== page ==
Dreamgirls director Bill Condon helms this absorbing dramatization of the rise and fall of Wikileaks and its fascinating founder Julian Assange. The Fifth Estate is a truly 21st-century saga of technology, politics and civic responsibility.
The Fifth Estate
You don't disclose three-quarters of a million classified documents without making a few enemies. So discovers WikiLeaks founder Julian Assange in Bill Condon's The Fifth Estate, a mesmerizing, complex portrait of an embattled new-media luminary. The Fifth Estate details WikiLeaks's rise to international notoriety and the subsequent souring of relations between Assange (Benedict Cumberbatch, also appearing at the Festival in 12 Years a Slave and August: Osage County) and his most trusted lieutenant, Daniel Domscheit-Berg (Daniel Brühl, also at the Festival in Ron Howard's Rush).
Drawing on Domscheit-Berg's memoir, Inside WikiLeaks, as well as a 2011 exposé by British journalists David Leigh and Luke Harding, screenwriter Josh Singer chronicles the friendship that underpinned the whistleblower organization's formative feats of information activism (targeting entities including Swiss private bank Julius Baer, the Church of Scientology, and the British National Party), and would end in acrimonious estrangement following WikiLeaks's un-redacted publication of nearly 750,000 United States military logs and diplomatic cables — the largest leak of official secrets in American history.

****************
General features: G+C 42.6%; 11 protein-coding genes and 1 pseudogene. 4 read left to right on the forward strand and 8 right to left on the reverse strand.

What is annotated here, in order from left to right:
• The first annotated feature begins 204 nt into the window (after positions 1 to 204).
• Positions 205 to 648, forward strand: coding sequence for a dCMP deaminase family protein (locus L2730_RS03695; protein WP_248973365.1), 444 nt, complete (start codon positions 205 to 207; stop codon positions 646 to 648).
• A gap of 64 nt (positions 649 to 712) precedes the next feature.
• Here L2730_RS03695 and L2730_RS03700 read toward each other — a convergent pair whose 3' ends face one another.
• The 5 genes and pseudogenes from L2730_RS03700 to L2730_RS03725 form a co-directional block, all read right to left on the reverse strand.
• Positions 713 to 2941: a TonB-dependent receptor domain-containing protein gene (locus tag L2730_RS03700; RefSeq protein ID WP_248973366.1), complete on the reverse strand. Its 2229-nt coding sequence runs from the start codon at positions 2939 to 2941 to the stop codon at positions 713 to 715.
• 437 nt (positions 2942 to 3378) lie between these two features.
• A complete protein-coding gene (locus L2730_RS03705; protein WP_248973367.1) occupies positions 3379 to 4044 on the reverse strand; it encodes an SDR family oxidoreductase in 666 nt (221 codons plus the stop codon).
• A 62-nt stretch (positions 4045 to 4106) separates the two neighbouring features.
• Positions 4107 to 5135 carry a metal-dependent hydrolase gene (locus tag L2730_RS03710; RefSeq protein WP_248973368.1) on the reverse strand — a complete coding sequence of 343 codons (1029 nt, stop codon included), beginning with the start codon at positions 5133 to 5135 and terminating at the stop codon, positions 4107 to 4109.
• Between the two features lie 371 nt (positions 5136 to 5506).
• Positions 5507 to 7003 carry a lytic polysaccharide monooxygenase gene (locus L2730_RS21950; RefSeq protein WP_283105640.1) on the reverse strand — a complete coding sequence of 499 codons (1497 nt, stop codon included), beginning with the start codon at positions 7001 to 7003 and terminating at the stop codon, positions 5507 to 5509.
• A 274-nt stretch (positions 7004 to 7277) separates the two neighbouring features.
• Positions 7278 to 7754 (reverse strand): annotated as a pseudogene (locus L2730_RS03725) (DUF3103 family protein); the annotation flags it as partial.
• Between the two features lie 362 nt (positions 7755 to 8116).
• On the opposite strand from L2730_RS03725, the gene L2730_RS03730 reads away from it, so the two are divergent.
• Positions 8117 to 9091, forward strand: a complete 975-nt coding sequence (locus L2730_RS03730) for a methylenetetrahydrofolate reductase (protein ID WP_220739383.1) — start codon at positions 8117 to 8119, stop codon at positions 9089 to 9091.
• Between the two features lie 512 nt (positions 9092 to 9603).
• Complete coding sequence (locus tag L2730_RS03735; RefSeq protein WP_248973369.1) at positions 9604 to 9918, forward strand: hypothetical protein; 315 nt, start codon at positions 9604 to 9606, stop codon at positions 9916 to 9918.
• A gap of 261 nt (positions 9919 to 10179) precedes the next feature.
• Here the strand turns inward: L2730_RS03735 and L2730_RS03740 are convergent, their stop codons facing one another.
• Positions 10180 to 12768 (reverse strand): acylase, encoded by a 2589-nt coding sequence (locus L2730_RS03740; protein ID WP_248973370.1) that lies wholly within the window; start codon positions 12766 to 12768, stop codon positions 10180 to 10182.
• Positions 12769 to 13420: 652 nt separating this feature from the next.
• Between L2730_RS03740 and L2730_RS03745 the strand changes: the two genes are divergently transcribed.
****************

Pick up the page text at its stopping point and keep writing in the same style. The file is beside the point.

As well as an engrossing investigative thriller, The Fifth Estate is a drama of Shakespearean dimensions, driven by a masterful performance from Cumberbatch. His Assange is a fiercely intelligent coil of contradictions, tyrannical in his advocacy for transparency, at once both hubristic and deeply insecure. Brühl, in turn, contributes an adroit portrayal of conflicted devotion, leading an exceptional supporting cast that also includes Laura Linney, Stanley Tucci, Anthony Mackie, Alicia Vikander, and David Thewlis.
Rounding out a remarkable package is Condon's fleet, propulsive direction, which ensures The Fifth Estate is not only among the year's timeliest films, but also its most entertaining.